Power of Attorney for Health Care
This is a legal document in which you designate a person to be your “Agent,” in the event that you are unable to make important decisions regarding your health care and personal needs. Essentially, a POA for health care says that you want someone to make all of your health-related decisions for you if you are suddenly unable to do so yourself.
Carefully choosing the agent who will make such important decisions on your behalf is critical. This agent could decide whether to keep you on or take you off life support after a traumatic injury, or decide whether to have you revived in an emergency situation. Your agent should be someone that you have full faith and trust in, no matter the scenario.
Although a health care power of attorney is a short and relatively simple document to draft, its importance cannot be understated. Having a power of attorney in place will ensure that both you and your loved ones have peace of mind at all times.
It is also worth noting that you must create this power of attorney while you are mentally competent. You cannot wait until your sickness or injury has occurred to appoint an agent. By this time, it is already too late, so be sure to plan ahead!
Power of Attorney Property
Much like a POA for health care, a Power of Attorney for property is a legal document which is used to designate a person to be your agent in the event that you are unable to make important decisions regarding your finances and assets. Specifically, a POA for property is used to allow another person to make financial decisions on your behalf, including how money is spent and how to best manage your property.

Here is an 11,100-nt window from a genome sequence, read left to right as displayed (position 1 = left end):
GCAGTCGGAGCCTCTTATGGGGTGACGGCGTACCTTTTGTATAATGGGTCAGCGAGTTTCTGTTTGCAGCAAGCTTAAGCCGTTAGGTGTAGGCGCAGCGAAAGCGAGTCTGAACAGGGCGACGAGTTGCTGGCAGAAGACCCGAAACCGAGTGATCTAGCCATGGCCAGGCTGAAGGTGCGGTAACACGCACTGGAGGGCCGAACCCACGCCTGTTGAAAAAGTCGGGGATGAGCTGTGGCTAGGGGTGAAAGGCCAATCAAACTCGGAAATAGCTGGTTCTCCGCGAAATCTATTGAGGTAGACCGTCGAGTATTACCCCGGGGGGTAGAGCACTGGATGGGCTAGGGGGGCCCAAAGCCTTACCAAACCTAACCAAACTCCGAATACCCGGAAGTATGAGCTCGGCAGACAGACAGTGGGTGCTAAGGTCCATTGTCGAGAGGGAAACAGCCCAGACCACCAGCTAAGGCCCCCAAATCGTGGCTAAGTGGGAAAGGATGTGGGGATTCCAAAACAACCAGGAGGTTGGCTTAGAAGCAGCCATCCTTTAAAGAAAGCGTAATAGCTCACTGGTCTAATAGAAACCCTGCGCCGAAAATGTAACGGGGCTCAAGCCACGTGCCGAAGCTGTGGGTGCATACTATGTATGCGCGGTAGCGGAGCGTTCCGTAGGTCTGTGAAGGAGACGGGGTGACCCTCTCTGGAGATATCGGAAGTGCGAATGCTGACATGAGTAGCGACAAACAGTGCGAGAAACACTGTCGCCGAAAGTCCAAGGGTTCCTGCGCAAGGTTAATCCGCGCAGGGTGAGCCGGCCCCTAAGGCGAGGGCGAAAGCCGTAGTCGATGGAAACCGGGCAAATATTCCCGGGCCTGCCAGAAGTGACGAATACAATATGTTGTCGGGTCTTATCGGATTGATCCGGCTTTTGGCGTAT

A power of attorney is a flexible document, so can decide what powers you want your agent to have. Typical responsibilities include: handling tax issues, paying bills, controlling bank accounts, etc. You can also change your agent and change your power of attorney at any time, as long as you are still competent to do so. Therefore, it is a no-brainer to put a POA for property, as well as a POA for health care in place while you are in good health. This will create a safety net for you and your assets.
Lastly, just like with the POA for Healthcare, you must create this power of attorney while you are mentally competent. You cannot wait until your sickness or injury has occurred to appoint an agent. By this time, it is already too late, so be sure to plan ahead!
By drafting your will, we will allow you to determine what is done with all of your assets after you pass away. If you pass without a will, these decisions will be made by the government and not you. If you would prefer determining what happens to your property after you pass and want to ensure your assets are distributed according to your preference, we strongly suggest that you consider drafting a will.
A will is a legal document that states who you want to give your property to after you die. You can also state how the debts you owe will be paid. If you have children under eighteen, you can name who will be their guardian. If you decide to retain an attorney, he or she will inform you of the requirements for naming a guardian but you should know that Illinois law requires you choose a guardian who is a U.S. resident.